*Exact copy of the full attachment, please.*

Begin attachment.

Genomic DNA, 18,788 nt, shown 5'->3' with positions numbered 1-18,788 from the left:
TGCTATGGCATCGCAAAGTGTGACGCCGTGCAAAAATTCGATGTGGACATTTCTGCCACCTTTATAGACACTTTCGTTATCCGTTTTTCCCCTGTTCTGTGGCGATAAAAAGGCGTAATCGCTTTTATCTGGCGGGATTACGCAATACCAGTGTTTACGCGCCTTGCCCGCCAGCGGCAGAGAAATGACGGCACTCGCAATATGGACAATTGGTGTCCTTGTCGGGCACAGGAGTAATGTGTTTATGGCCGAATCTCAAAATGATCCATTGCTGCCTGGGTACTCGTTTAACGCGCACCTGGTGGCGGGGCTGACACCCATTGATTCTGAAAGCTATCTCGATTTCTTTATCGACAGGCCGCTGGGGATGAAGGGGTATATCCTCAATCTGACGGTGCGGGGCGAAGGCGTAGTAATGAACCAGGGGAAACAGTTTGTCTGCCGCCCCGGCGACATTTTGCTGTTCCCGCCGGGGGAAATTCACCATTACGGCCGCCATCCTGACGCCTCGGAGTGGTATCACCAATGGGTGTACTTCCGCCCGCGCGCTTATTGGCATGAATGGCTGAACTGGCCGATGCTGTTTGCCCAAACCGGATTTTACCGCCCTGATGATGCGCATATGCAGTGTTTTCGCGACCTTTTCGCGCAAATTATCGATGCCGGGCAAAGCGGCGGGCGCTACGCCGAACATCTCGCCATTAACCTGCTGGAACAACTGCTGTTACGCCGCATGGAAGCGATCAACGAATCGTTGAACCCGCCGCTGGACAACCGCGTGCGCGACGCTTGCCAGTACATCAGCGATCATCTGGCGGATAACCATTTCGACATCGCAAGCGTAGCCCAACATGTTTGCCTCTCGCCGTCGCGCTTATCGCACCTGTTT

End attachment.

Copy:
Genomic DNA, 18,788 nt, shown 5'->3' with positions numbered 1-18,788 from the left:
TGCTATGGCATCGCAAAGTGTGACGCCGTGCAAAAATTCGATGTGGACATTTCTGCCACCTTTATAGACACTTTCGTTATCCGTTTTTCCCCTGTTCTGTGGCGATAAAAAGGCGTAATCGCTTTTATCTGGCGGGATTACGCAATACCAGTGTTTACGCGCCTTGCCCGCCAGCGGCAGAGAAATGACGGCACTCGCAATATGGACAATTGGTGTCCTTGTCGGGCACAGGAGTAATGTGTTTATGGCCGAATCTCAAAATGATCCATTGCTGCCTGGGTACTCGTTTAACGCGCACCTGGTGGCGGGGCTGACACCCATTGATTCTGAAAGCTATCTCGATTTCTTTATCGACAGGCCGCTGGGGATGAAGGGGTATATCCTCAATCTGACGGTGCGGGGCGAAGGCGTAGTAATGAACCAGGGGAAACAGTTTGTCTGCCGCCCCGGCGACATTTTGCTGTTCCCGCCGGGGGAAATTCACCATTACGGCCGCCATCCTGACGCCTCGGAGTGGTATCACCAATGGGTGTACTTCCGCCCGCGCGCTTATTGGCATGAATGGCTGAACTGGCCGATGCTGTTTGCCCAAACCGGATTTTACCGCCCTGATGATGCGCATATGCAGTGTTTTCGCGACCTTTTCGCGCAAATTATCGATGCCGGGCAAAGCGGCGGGCGCTACGCCGAACATCTCGCCATTAACCTGCTGGAACAACTGCTGTTACGCCGCATGGAAGCGATCAACGAATCGTTGAACCCGCCGCTGGACAACCGCGTGCGCGACGCTTGCCAGTACATCAGCGATCATCTGGCGGATAACCATTTCGACATCGCAAGCGTAGCCCAACATGTTTGCCTCTCGCCGTCGCGCTTATCGCACCTGTTT